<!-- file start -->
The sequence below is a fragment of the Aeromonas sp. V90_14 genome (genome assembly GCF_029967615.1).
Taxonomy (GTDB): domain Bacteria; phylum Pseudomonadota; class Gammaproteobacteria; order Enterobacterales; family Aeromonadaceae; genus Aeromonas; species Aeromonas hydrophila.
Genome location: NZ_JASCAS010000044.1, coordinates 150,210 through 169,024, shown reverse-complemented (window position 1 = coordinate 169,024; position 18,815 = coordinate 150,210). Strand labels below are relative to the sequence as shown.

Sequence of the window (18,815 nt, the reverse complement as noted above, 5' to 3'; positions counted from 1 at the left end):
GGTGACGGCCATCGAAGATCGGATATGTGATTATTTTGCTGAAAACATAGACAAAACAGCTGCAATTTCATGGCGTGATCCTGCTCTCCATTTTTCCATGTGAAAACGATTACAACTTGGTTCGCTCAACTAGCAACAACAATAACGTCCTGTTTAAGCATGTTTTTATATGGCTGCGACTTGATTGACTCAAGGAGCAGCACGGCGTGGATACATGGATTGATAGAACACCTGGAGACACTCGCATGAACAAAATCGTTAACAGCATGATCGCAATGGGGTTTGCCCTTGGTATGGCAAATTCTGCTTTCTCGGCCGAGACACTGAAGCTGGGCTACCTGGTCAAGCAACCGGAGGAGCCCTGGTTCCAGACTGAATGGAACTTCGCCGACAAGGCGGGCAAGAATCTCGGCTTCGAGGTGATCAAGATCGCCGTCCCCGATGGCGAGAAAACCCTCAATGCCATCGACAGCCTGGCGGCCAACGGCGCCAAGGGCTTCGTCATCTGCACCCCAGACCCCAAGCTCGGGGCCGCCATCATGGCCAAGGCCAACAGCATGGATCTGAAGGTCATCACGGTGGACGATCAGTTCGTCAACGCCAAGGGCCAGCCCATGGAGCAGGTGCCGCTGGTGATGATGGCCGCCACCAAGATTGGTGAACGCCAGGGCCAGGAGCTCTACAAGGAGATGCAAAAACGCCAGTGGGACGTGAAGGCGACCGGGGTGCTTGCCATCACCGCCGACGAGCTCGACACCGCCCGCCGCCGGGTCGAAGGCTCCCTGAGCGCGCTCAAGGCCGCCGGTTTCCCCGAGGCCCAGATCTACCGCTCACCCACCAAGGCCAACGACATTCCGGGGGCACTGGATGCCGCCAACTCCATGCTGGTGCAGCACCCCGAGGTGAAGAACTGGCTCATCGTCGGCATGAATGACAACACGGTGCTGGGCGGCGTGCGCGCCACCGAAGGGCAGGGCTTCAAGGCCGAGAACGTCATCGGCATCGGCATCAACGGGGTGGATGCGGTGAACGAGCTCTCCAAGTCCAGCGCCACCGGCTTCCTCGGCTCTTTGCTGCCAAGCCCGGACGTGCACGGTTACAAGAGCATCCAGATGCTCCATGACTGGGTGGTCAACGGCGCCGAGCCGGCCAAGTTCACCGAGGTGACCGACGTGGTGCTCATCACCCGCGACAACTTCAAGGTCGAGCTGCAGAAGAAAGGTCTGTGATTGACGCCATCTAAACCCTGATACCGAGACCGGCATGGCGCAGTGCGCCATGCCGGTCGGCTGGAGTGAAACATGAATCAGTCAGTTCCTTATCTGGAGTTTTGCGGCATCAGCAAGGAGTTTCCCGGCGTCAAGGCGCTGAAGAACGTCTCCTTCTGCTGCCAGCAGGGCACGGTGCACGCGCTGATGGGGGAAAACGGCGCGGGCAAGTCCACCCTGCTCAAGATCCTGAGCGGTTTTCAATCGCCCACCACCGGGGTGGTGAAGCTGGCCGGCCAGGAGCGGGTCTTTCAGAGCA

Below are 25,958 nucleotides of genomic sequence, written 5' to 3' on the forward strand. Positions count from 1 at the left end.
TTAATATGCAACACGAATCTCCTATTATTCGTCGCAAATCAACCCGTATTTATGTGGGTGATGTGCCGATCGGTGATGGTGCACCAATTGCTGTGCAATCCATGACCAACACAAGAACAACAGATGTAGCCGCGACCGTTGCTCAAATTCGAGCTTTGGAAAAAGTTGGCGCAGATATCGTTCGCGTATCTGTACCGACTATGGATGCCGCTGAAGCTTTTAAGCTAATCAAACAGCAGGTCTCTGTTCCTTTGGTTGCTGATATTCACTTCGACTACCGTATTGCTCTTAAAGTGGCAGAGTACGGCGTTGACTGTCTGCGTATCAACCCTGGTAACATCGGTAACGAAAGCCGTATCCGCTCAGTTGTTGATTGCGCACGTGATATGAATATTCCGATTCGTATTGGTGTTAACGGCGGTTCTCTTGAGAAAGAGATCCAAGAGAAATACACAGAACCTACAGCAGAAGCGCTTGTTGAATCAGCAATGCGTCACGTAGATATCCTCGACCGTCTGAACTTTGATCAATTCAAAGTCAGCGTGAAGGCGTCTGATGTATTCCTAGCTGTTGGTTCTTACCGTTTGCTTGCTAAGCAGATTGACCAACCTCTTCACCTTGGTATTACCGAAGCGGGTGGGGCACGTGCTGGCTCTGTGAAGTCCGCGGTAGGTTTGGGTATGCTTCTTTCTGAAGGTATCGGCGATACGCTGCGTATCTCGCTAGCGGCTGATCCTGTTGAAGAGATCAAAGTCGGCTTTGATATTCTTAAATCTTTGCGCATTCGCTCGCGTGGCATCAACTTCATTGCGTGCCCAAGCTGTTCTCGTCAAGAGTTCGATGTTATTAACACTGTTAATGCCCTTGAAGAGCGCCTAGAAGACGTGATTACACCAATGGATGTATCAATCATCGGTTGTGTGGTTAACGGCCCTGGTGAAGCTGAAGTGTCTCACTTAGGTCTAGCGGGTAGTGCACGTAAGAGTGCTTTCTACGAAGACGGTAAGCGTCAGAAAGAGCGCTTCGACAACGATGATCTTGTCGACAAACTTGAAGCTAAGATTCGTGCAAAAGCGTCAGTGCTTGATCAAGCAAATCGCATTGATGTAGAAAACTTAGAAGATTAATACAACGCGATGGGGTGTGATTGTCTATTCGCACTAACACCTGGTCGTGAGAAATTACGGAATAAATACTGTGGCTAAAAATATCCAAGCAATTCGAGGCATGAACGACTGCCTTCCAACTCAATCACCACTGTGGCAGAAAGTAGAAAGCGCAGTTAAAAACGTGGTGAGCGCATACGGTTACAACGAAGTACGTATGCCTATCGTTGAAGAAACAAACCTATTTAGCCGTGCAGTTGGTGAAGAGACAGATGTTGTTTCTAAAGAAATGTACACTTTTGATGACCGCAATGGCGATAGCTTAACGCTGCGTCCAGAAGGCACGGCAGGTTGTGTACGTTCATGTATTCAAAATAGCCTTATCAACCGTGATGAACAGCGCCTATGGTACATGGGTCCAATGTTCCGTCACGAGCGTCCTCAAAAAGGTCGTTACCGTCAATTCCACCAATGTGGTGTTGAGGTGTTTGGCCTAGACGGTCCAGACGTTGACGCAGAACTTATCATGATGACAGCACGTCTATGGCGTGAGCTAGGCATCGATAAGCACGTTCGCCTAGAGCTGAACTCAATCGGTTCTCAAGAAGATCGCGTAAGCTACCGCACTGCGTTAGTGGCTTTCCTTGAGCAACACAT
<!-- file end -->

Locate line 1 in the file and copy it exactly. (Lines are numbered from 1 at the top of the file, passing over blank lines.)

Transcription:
The sequence below is a fragment of the Aeromonas sp. V90_14 genome (genome assembly GCF_029967615.1).